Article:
We offer expert testing and selection of embryos for genetic and chromosomal disorders before transfer to the uterus.

Preimplantation Genetic Testing for Monogenic Disorders (PGT-M)

PGT-M is a technique used in conjunction with In Vitro Fertilization (IVF) to test embryos for specific genetic disorders before their transfer to the uterus. The goal of PGT-M is to identify and select embryos for transfer that won’t transmit heredity diseases. PGT-M involves analyzing cells from blastocyst embryos.

PGT-M can identify the presence of single-gene disorders, which are genetic diseases resulting from a single inherited mutated gene. If both parents are carriers of a genetic condition, PGT-M makes it possible to decrease their risk of passing the disorder to their child.

For CACRM to perform PGT-M, a couple undergoes an IVF cycle to obtain eggs subsequently fertilized and developed in the IVF Embryology Laboratory. A highly skilled embryologist uses a sophisticated microscope setup to extract cells from the embryo at the blastocyst stage. The cells are analyzed for the particular genetic testing at the PGT laboratory.

The IVF team uses the results from each embryo to determine which blastocysts are affected by the genetic disorder or not. Then the unaffected embryo can be transferred to the patient’s uterus or gestational surrogate to attempt a pregnancy.

Blastocyst for PGT: preimplantation genetic testing

Preimplantation Genetic Testing for Aneuploidy (PGT-A)

PGT-A is used to improve your chances of a successful pregnancy and lower the risk for miscarriage. One of the most common reasons we perform PGT-A is to decrease the risk of having a child with a chromosomal abnormality, such as Down Syndrome, as a woman ages. Genetic screening of the preimplantation embryo can determine whether the embryo could potentially be affected by a chromosomal abnormality. Therefore, PGT-A reduces the chance of conceiving a baby with a chromosomal abnormality by more than 90%.

Embryos are screened for aneuploidy, missing, or additional numbers of chromosomes. Aneuploidy is a leading cause of miscarriage and implantation failure when the embryo does not implant in the uterus. The goal of PGT-A is to identify and not transfer chromosomally abnormal embryos. Instead, we transfer the chromosomally normal embryos to help achieve a successful pregnancy.

Preimplantation Genetic Testing for Structural Chromosomal Rearrangements, PGT-SR

CACRM offers a third category of preimplantation genetic testing: PGT-SR. 

Chromosomes are structures within the cell nucleus’ long threads of DNA. Humans contain 23 pairs of chromosomes, which, when combined, comprise our unique genetic code. A gene is a particular part of the double-helix DNA molecules in each cell in the human body. They are arranged in a consecutive sequence on chromosomes and are the functional units of heritable material. In other words, the basic unit through which genetic information is stored and passed between generations.

Genes help define who we are as individuals and give us unique physical and psychological characteristics.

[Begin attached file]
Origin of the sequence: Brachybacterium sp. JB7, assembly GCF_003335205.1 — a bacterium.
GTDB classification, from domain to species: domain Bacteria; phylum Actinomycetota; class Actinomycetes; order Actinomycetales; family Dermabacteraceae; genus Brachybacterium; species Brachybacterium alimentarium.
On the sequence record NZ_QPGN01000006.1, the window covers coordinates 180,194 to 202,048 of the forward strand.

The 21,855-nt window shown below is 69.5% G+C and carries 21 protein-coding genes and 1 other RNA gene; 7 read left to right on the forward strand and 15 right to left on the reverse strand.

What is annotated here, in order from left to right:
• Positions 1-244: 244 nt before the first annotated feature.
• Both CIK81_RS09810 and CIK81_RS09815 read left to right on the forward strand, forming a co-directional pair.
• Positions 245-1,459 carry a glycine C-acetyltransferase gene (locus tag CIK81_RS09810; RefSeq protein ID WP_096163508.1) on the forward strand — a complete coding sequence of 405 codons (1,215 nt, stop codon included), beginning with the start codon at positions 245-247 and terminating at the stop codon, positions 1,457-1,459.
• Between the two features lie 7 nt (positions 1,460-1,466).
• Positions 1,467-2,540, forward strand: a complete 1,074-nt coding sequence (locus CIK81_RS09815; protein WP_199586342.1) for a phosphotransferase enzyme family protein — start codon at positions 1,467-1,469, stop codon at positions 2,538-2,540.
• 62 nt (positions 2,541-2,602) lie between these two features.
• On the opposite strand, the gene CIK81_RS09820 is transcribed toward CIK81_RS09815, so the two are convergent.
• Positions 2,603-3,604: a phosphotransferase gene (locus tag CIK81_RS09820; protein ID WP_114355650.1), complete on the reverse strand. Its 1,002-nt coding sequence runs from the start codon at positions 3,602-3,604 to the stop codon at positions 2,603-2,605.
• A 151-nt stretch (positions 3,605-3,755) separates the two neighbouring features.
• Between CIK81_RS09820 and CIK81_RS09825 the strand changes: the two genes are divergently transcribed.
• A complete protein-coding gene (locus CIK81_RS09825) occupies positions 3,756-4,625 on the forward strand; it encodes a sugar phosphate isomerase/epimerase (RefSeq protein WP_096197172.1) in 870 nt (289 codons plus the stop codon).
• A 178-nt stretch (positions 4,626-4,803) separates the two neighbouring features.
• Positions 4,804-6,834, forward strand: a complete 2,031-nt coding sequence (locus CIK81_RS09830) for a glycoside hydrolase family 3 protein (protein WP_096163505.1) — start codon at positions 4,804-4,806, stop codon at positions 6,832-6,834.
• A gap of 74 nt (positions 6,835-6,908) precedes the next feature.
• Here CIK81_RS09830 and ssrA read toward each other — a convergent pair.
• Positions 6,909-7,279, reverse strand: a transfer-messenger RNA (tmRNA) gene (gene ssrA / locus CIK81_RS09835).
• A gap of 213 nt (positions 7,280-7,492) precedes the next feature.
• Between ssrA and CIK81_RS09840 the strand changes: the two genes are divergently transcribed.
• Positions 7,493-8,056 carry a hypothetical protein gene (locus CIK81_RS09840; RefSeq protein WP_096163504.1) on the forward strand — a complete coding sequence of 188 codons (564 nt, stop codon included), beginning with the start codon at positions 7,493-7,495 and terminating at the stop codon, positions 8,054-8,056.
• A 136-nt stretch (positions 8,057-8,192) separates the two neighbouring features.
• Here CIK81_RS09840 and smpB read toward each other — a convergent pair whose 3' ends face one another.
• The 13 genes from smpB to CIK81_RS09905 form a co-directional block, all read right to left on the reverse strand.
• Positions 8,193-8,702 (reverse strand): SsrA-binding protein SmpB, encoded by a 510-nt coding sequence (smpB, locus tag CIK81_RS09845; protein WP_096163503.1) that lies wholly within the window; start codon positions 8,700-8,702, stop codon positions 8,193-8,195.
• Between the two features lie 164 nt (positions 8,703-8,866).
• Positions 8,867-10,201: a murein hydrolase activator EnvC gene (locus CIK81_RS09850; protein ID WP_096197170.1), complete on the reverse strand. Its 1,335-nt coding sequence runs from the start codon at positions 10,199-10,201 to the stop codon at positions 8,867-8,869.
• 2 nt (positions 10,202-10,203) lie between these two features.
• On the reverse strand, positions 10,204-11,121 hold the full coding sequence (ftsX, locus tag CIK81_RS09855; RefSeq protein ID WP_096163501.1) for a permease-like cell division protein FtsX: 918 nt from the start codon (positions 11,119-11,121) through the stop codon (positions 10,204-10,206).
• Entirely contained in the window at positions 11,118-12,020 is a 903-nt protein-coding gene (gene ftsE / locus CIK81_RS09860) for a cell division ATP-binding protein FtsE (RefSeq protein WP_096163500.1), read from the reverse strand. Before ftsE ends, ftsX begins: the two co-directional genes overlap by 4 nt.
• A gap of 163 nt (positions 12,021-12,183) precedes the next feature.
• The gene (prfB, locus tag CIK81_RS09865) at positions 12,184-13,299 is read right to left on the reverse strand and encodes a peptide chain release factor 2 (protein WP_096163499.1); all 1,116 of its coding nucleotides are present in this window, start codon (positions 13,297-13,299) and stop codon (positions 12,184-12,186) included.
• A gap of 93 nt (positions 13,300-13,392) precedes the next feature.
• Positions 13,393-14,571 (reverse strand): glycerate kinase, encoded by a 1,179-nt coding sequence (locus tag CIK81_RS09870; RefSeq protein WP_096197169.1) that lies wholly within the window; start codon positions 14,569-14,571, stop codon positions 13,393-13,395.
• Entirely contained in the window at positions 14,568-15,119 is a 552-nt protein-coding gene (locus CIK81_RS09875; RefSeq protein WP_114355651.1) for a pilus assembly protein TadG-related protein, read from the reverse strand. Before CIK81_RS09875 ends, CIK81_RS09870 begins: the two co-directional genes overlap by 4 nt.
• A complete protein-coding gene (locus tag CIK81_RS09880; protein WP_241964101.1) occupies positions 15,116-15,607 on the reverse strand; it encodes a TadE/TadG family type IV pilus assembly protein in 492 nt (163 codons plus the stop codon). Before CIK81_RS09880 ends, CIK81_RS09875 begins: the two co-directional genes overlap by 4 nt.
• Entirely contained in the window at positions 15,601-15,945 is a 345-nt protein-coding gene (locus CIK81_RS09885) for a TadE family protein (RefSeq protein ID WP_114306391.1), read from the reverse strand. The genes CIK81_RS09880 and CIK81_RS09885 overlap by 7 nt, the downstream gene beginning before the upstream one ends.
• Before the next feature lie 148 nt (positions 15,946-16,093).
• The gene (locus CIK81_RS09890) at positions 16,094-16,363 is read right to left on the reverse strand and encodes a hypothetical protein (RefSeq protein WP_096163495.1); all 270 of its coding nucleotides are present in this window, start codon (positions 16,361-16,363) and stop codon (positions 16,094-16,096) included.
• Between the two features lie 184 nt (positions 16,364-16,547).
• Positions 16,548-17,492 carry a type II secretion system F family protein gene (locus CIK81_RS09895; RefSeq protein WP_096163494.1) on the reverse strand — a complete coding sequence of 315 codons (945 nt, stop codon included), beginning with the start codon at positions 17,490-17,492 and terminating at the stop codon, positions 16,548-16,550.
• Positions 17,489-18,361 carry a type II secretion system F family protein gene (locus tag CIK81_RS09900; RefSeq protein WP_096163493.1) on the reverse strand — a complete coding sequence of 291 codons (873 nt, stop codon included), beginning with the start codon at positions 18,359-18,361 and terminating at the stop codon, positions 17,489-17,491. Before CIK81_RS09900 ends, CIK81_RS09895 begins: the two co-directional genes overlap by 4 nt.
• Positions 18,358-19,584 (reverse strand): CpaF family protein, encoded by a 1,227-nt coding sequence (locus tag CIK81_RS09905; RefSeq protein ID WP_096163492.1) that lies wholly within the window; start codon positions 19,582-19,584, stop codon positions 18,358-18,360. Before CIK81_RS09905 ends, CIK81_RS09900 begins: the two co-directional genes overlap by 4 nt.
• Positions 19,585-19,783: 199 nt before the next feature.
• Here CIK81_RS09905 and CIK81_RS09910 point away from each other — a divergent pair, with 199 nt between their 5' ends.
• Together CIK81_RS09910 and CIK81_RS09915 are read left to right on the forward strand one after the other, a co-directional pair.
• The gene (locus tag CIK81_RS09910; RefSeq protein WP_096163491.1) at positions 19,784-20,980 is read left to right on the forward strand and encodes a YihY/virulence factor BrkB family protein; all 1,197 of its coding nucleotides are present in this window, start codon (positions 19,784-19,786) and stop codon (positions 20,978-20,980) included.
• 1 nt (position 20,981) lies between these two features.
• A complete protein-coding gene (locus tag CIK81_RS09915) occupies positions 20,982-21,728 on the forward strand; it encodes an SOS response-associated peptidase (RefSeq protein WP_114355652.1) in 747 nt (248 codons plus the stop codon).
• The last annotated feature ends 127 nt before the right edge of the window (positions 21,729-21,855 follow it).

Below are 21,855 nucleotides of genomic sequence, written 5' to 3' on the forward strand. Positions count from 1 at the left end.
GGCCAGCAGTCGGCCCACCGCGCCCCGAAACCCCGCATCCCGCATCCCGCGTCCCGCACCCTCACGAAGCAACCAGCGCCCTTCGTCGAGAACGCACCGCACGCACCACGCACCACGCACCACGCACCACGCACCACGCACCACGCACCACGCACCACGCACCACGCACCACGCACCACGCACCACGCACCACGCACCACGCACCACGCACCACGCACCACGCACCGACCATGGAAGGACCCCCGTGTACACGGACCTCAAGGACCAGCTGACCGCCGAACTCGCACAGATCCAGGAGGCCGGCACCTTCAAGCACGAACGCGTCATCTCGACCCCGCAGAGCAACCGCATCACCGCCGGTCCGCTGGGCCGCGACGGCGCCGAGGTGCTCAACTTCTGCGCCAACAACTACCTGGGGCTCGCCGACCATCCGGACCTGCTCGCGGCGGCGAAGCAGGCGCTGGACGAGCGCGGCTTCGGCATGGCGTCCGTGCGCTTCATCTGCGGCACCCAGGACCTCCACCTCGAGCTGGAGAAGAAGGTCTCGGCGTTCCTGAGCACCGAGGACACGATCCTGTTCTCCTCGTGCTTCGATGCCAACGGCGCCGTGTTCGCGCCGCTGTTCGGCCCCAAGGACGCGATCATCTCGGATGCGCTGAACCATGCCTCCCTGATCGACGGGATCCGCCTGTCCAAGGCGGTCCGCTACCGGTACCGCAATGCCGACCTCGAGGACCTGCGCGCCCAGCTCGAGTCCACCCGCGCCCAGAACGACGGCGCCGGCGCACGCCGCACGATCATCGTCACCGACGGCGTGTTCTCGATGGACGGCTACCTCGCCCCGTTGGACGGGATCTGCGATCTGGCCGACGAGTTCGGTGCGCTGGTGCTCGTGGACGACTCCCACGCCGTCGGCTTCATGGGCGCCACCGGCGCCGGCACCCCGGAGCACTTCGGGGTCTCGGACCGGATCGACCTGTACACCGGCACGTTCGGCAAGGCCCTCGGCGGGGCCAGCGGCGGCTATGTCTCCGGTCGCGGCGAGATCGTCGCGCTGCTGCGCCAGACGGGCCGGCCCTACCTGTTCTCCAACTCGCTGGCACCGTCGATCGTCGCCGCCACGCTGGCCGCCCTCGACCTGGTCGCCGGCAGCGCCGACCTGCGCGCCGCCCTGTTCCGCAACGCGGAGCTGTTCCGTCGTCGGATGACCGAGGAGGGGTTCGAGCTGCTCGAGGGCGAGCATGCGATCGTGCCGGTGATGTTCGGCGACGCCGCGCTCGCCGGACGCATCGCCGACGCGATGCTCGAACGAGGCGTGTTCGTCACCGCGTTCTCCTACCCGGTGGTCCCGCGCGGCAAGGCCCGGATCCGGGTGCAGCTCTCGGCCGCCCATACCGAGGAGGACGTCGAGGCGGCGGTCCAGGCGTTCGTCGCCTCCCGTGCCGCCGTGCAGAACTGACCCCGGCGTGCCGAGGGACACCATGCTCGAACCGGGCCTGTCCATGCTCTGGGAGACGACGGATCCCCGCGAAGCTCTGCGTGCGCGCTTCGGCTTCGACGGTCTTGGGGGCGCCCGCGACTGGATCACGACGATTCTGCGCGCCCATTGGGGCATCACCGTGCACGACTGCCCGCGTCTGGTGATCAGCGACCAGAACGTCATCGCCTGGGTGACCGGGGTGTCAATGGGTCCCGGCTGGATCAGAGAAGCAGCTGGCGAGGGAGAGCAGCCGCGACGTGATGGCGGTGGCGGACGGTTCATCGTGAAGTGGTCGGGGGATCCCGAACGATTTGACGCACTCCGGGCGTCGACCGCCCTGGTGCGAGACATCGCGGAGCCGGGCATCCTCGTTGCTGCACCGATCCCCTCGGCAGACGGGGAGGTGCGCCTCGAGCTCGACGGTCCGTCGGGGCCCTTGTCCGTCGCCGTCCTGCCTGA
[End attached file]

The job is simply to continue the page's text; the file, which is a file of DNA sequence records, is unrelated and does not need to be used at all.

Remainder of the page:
Each person inherits 23 pairs of chromosomes, 46 pairs in total, from their parents. Chromosomes are responsible for ensuring DNA is accurately copied and distributed; however, accurate replication does not always occur when embryos are created. In some instances, structural chromosomal rearrangements can happen.

PGT-SR can analyze the following types of structural chromosomal rearrangements:

  • Translocations: Segments of the chromosomes that change location
  • Inversions: Inverted chromosomes, flipped, or reversed
  • Duplications: Portions of the chromosomes that are duplicated
  • Deletions: Portions of the chromosomes that are deleted or missing

Until they are trying to have a baby, intended parents usually are unaware they are carriers of certain types of structural chromosomal arrangements. SRTs can usually explain intended parents’ experience of multiple pregnancy losses. SRTs can either be inherited or occur spontaneously (de novo) in approximately one out of 500 people who are carriers. An embryo with a structural chromosomal rearrangement is unfortunately not compatible with life.

Therefore, the goal of PGT-SR is to identify the embryos that have the correct amount and the normal arrangement of chromosomes to transfer a healthy embryo(s) to the uterus during the IVF/embryo transfer cycle.

Examples of Inherited Genetic Disorders Detected with PGT-M

Family History of genetic disorders

  • Breast Cancer
  • Cystic Fibrosis (CF)
  • Thalassemia
  • Tay Sachs
  • Sickle Cell Disease
  • Fragile X
  • Muscular Dystrophy
  • Neurofibromatosis
  • Hemophilia | bleeding disorders
  • Downs Syndrome
  • Familial dysautonomi

Most common reasons for PGT-M & PGT-A

  • Chromosome disorders (example/ Down’s Syndrome, Turner’s Syndrome)
  • Advanced maternal age (women over 35 years of age)
  • Recurrent miscarriages
  • Congenital Bilateral Absence of Vas Deferens (CBAVD)
  • Azoospermia or absence of sperm in semen
  • Severe oligospermia

Types of Structural Rearrangements

  • Translocations
  • Inversions
  • Duplications
  • Deletions

Please note: No single test can accurately predict the risk of all defects in a child. Many birth defects, such as those related to environmental and toxic exposures, and those that are random and unexplained, are not genetically based and may not be detected with genetic screening.

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